Darjeeling did not begin as a place to grow tea. Or even the type of tourist resort that it is today. It was built as a sanitarium for East India Company employees to rest and recuperate. Darjeeling's first superintendent planted some tea in his garden.

Darjeeling tea is the ultimate in artisanal produce - and it's in serious crisis

How does Darjeeling tea compare with other famous brews of the world?

No other black tea has that clarity or shine, those natural fruity flavours. That lovely aftertaste that lingers.

To fully appreciate these qualities, Darjeeling tea needs to be drunk without milk or sugar or even, with its slight astringency, lemon. Just an unadulterated infusion.

Like this, it has poise rather than bounce, patience over velocity. It is soft-spoken rather than brash. And there is a simplicity over the baroque flamboyance of, say, masala chai!

The tea pluckers are poorly paid and absenteeism is high. Is there a plan in place to retain skilled workers?

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That is the most pressing challenge facing the industry at the moment. "We know where they are going, and why," I heard on many gardens. "But how can we stop them?"

Conventional farming and climate change has caused soil erosion. What does the future hold?

Organic and bio-dynamic farming have helped with the soil -although they have pushed down yields a bit. While Darjeeling's overall production is lower for various reasons, the quality of the tea is better than ever.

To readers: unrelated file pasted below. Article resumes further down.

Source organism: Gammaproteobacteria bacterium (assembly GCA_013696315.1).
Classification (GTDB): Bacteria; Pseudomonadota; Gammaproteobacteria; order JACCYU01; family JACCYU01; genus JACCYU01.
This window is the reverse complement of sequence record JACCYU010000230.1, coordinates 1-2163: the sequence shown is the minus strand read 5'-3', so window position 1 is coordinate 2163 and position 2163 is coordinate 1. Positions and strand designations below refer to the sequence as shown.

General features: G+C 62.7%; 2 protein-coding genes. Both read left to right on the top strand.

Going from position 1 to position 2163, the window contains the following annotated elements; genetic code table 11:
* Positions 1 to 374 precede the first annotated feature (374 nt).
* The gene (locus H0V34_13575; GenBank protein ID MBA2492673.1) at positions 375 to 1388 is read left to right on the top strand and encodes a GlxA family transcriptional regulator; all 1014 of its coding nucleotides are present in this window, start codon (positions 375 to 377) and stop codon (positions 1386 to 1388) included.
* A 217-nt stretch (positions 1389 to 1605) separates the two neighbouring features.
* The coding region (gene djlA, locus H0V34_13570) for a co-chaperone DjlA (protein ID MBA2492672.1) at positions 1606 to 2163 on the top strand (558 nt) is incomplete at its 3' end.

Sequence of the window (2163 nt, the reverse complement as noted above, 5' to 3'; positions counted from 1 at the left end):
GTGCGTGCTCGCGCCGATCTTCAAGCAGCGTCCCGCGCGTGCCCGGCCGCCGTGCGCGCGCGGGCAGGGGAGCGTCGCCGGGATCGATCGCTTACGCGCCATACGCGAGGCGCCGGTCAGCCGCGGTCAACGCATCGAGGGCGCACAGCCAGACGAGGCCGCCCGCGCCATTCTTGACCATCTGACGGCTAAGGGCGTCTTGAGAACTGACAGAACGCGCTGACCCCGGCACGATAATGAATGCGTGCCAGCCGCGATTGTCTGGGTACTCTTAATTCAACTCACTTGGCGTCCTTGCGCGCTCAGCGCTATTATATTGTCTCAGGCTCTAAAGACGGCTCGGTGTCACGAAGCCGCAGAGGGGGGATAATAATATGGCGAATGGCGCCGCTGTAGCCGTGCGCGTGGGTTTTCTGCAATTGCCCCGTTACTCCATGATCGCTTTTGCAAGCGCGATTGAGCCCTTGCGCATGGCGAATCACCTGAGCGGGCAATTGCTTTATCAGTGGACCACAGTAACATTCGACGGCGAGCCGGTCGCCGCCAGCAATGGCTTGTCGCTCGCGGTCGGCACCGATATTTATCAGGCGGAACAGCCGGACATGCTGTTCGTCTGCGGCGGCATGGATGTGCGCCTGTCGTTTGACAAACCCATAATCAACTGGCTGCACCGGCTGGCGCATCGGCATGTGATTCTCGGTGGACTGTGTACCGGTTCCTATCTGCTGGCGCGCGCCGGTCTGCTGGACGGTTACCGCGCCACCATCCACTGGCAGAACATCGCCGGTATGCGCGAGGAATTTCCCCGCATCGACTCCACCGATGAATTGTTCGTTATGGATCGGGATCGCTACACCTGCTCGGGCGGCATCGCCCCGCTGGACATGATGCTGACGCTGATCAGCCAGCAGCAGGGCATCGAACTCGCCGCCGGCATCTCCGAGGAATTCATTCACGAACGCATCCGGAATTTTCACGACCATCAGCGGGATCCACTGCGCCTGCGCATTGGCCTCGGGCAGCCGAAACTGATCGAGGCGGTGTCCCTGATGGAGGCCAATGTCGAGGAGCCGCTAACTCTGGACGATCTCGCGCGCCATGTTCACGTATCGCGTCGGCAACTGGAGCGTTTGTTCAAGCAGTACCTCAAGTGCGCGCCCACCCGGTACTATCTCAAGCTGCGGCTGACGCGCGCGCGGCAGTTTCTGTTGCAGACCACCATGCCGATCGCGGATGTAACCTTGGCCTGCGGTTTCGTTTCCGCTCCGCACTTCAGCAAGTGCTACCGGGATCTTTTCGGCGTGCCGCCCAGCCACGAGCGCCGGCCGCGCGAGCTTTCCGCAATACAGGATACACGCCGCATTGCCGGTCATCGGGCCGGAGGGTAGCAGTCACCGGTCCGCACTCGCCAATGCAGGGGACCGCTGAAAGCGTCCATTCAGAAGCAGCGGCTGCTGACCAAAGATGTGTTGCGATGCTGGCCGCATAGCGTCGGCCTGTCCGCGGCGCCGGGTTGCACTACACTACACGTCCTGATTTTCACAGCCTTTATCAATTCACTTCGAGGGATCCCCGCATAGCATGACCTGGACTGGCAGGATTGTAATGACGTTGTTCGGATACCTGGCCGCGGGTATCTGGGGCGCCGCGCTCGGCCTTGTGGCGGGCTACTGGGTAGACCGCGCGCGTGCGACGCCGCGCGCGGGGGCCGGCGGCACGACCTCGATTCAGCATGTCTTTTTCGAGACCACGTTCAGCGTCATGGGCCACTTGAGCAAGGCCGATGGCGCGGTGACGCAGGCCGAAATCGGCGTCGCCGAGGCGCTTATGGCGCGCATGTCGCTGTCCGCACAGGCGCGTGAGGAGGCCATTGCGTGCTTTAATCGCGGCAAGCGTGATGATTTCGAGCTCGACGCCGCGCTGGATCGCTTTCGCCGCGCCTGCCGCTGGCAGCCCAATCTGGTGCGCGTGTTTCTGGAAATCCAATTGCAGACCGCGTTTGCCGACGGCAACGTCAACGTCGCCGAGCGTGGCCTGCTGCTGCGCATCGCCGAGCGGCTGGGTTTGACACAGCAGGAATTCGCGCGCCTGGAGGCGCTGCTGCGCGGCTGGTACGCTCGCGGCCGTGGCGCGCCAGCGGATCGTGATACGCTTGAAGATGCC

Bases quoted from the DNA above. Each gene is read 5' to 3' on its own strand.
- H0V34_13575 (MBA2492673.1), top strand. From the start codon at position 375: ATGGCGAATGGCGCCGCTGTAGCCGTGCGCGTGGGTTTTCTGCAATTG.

But Darjeeling's estates are actually producing very, very fine teas. And in a larger range of styles than ever before.

The book sounds like a true labour of passion. How painstaking was the research?

Painstaking and substantial. It meant reading hundreds of volumes, scholarly articles, 19th century travel journals, tea-planter memoirs, treaties on soil and books on ancient Hindu agriculture, Kolkata newspapers...

More importantly, though, was the considerable time I spent in Darjeeling on numerous tea estates, as well as in Kolkata and Delhi among industry insiders.

Darjeeling's tea industry is struggling as part of the larger changes taking place in India

It was here that the secrets of Darjeeling's uniqueness were ultimately revealed, and I learned exactly why it is so unique, so special, so great. It was also where I learned of the deep and urgent challenges the storied industry is battling.

Is the future of Darjeeling's tea estates uncertain? What are the challenges they're facing?

Darjeeling's tea industry is struggling as part of the larger social, economic, political and environmental changes taking place in India and, to some extent, the world.

People just don't want to pluck tea anymore. And if gardens can't get the leaves off the bushes, then everything else seems a moot point.

Climate change is also a concern, with the monsoons being less predictable than before and often bookended by severe droughts. Temperatures have risen. Gardens have begun irrigating. A sudden hailstorm can damage an entire harvest. And so on.

Tea drinkers are being wooed by coffee chains - chic, contemporary, stylish. Are we looking at a world with fewer tea drinkers?

I don't think so. Coffee chains are rarely about the coffee itself but the experience. As people learn more about tea, I think we will see an uptick in the drinking of quality teas like Darjeeling.

Title: Darjeeling: A History of the World's Greatest Tea; Author: Jeff Koehler; Publisher: Bloomsbury; Price: Rs 699

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First published: 24 November 2015, 15:36 IST
Lamat R Hasan @LamatAyub

Bats for the four-legged, can't stand most on two. Forced to venture into the world of homo sapiens to manage uninterrupted companionship of 16 cats, 2 dogs and counting... Can read books and paint pots and pay bills by being journalist.